Whenever the subject of the Italian city of Venice comes up in conversation there’s always a split in the proverbial camps. There are always people who say they’ve been to Venice and adored it and would love to return and then there are always people who say something along the lines of ‘oh isn’t Venice smelly and dirty?’ I’ve found that a lot of the time the people who are in the latter camp haven’t actually even been to the city and yet have preconceived ideas about it.
I’m firmly ensconced in camp number one with the Venice lovers. I’ve been lucky enough to visit Venice 5 or 6 times. The first time was when I was twelve and on holiday in Rimini with my parents. I pestered them until they agreed that we would get up at 4am and go to Venice for a day trip. (Yes, I’ve always been desperate to visit new places. And stubborn. Definitely stubborn.) I loved Venice on that first visit, and I think it’s safe to say I love it even more now.
One of the things I love most about Venice is the sheer amount of history that is captured within the canals, bridges and ostentatious architecture of the city. Walking around the city it’s easy to close your eyes and imagine the people who lived there centuries ago walking through the streets, going about their daily business.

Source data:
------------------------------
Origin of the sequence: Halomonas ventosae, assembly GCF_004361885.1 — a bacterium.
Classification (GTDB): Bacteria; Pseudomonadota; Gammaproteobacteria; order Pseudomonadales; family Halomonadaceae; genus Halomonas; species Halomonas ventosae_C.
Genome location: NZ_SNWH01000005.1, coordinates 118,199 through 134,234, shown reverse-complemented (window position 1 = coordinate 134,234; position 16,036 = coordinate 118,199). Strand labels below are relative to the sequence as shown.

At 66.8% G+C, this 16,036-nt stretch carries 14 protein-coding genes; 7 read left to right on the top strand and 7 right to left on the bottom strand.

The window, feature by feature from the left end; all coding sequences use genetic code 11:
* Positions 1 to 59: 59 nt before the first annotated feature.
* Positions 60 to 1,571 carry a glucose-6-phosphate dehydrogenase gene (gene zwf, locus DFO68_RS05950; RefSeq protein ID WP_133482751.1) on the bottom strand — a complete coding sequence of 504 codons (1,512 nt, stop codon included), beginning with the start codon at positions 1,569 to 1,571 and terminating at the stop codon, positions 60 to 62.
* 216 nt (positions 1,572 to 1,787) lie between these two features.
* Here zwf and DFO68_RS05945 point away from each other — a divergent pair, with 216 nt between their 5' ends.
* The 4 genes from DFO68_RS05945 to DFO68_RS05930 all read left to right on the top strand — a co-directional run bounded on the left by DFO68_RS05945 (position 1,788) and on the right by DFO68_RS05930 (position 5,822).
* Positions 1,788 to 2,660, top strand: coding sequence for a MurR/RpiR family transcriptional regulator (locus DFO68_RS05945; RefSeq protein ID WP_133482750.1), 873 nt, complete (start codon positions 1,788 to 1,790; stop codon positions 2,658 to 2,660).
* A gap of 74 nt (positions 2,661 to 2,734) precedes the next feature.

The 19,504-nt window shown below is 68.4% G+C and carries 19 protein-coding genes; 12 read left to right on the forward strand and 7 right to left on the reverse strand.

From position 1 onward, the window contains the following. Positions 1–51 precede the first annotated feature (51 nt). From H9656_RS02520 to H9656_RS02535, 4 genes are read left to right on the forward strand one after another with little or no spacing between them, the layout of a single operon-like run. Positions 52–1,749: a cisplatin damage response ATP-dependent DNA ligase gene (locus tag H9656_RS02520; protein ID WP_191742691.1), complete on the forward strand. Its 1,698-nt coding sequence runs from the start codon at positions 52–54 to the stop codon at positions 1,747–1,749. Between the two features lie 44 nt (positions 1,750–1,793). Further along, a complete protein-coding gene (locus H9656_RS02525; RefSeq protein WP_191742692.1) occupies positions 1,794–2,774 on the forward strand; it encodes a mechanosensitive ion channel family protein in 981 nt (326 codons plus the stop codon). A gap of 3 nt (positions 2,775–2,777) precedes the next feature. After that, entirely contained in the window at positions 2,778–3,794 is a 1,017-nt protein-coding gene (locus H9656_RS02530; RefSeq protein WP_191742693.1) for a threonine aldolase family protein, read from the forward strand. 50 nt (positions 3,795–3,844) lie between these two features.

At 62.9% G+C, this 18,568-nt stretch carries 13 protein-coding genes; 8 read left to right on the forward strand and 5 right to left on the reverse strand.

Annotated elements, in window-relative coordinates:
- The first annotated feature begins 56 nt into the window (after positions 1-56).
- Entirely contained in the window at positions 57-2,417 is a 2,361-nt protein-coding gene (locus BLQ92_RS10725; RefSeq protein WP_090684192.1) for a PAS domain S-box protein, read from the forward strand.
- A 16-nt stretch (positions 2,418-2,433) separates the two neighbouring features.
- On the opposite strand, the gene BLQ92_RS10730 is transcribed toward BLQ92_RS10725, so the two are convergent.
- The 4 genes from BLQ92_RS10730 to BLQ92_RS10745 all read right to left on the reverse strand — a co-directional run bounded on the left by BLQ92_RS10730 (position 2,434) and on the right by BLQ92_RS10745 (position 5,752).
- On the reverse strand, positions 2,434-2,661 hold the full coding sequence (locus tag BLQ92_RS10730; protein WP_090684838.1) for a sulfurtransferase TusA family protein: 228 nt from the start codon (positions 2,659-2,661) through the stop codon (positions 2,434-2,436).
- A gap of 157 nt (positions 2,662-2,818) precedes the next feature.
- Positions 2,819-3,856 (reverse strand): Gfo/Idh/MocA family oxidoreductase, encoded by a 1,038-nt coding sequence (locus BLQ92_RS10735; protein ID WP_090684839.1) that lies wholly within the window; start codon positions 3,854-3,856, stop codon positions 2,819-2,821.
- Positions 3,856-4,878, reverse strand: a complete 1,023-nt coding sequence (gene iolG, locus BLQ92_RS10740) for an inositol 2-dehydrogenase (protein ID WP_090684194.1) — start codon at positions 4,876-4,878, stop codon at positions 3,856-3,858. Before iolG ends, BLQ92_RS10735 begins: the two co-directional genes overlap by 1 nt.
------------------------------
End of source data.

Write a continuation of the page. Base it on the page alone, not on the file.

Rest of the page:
I’ve visited the Doge’s Palace twice and both times I simply loved walking through the interior rooms with their ornate decoration and over the top Italian flair. Inside the Palace you can walk through the rooms that have been inhabited by various Doge’s throughout the years and even walk across the famous Bridge of Sighs. Earlier this year I was walking across the bridge peeking out of the holes that reputedly prisoners would glimpse their last views of the city before they embarked upon prison life on the other side. A huge clap of thunder struck just as I walked over the bridge and it added to the atmospheric feeling.
The one thing I dislike about Venice is the sheer volume of tourists that are there all year round. The main areas of the city such as St. Marks Square and the streets and canals which surround it are always mobbed with tourists. My favourite thing to do is to wander off the main tourist trail and explore some side streets and quieter areas of the city. I think this gives a more authentic experience of the city and makes it more enjoyable to see the streets without bumping into groups of tourists following a tour guide with an umbrella every two seconds.
So, reserve your judgement on Venice until you’ve actually visited the city. If you travel there and decide you still don’t like it then that’s okay. Some places aren’t for everyone and we all have different likes and dislikes. But please, don’t denounce Venice until you’ve experienced it for yourself.